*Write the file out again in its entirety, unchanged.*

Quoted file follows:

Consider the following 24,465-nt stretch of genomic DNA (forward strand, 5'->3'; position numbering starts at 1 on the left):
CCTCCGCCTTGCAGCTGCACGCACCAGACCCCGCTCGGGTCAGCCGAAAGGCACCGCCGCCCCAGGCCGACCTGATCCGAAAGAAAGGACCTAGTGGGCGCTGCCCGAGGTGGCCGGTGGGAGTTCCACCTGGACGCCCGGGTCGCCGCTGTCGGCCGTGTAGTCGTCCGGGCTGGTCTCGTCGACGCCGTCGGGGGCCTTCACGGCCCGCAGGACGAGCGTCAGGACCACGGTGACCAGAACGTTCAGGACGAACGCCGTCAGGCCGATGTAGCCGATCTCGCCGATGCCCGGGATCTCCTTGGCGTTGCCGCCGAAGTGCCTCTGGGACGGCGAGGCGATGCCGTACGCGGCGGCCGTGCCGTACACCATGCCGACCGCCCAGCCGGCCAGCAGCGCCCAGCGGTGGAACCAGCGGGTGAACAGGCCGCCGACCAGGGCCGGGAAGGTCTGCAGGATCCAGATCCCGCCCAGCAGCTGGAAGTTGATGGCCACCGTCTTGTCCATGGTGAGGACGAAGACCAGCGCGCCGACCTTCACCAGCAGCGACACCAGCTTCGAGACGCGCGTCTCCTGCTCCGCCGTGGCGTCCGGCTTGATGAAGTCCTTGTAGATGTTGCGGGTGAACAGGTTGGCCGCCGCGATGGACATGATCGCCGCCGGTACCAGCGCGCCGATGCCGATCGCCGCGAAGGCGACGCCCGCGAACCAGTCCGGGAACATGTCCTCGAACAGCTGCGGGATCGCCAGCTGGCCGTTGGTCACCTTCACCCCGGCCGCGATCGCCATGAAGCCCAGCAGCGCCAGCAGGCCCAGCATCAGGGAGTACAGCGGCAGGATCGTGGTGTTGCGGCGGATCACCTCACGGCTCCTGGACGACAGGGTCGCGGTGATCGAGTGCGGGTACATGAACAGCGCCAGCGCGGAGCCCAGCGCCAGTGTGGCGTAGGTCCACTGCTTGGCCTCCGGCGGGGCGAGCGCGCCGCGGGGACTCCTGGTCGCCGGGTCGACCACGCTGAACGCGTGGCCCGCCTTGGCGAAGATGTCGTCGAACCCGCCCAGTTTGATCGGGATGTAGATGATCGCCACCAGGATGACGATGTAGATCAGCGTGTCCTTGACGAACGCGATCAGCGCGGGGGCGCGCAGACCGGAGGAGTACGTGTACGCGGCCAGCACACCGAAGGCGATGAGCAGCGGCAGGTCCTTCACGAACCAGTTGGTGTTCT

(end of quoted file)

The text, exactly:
Consider the following 24,465-nt stretch of genomic DNA (forward strand, 5'->3'; position numbering starts at 1 on the left):
CCTCCGCCTTGCAGCTGCACGCACCAGACCCCGCTCGGGTCAGCCGAAAGGCACCGCCGCCCCAGGCCGACCTGATCCGAAAGAAAGGACCTAGTGGGCGCTGCCCGAGGTGGCCGGTGGGAGTTCCACCTGGACGCCCGGGTCGCCGCTGTCGGCCGTGTAGTCGTCCGGGCTGGTCTCGTCGACGCCGTCGGGGGCCTTCACGGCCCGCAGGACGAGCGTCAGGACCACGGTGACCAGAACGTTCAGGACGAACGCCGTCAGGCCGATGTAGCCGATCTCGCCGATGCCCGGGATCTCCTTGGCGTTGCCGCCGAAGTGCCTCTGGGACGGCGAGGCGATGCCGTACGCGGCGGCCGTGCCGTACACCATGCCGACCGCCCAGCCGGCCAGCAGCGCCCAGCGGTGGAACCAGCGGGTGAACAGGCCGCCGACCAGGGCCGGGAAGGTCTGCAGGATCCAGATCCCGCCCAGCAGCTGGAAGTTGATGGCCACCGTCTTGTCCATGGTGAGGACGAAGACCAGCGCGCCGACCTTCACCAGCAGCGACACCAGCTTCGAGACGCGCGTCTCCTGCTCCGCCGTGGCGTCCGGCTTGATGAAGTCCTTGTAGATGTTGCGGGTGAACAGGTTGGCCGCCGCGATGGACATGATCGCCGCCGGTACCAGCGCGCCGATGCCGATCGCCGCGAAGGCGACGCCCGCGAACCAGTCCGGGAACATGTCCTCGAACAGCTGCGGGATCGCCAGCTGGCCGTTGGTCACCTTCACCCCGGCCGCGATCGCCATGAAGCCCAGCAGCGCCAGCAGGCCCAGCATCAGGGAGTACAGCGGCAGGATCGTGGTGTTGCGGCGGATCACCTCACGGCTCCTGGACGACAGGGTCGCGGTGATCGAGTGCGGGTACATGAACAGCGCCAGCGCGGAGCCCAGCGCCAGTGTGGCGTAGGTCCACTGCTTGGCCTCCGGCGGGGCGAGCGCGCCGCGGGGACTCCTGGTCGCCGGGTCGACCACGCTGAACGCGTGGCCCGCCTTGGCGAAGATGTCGTCGAACCCGCCCAGTTTGATCGGGATGTAGATGATCGCCACCAGGATGACGATGTAGATCAGCGTGTCCTTGACGAACGCGATCAGCGCGGGGGCGCGCAGACCGGAGGAGTACGTGTACGCGGCCAGCACACCGAAGGCGATGAGCAGCGGCAGGTCCTTCACGAACCAGTTGGTGTTCT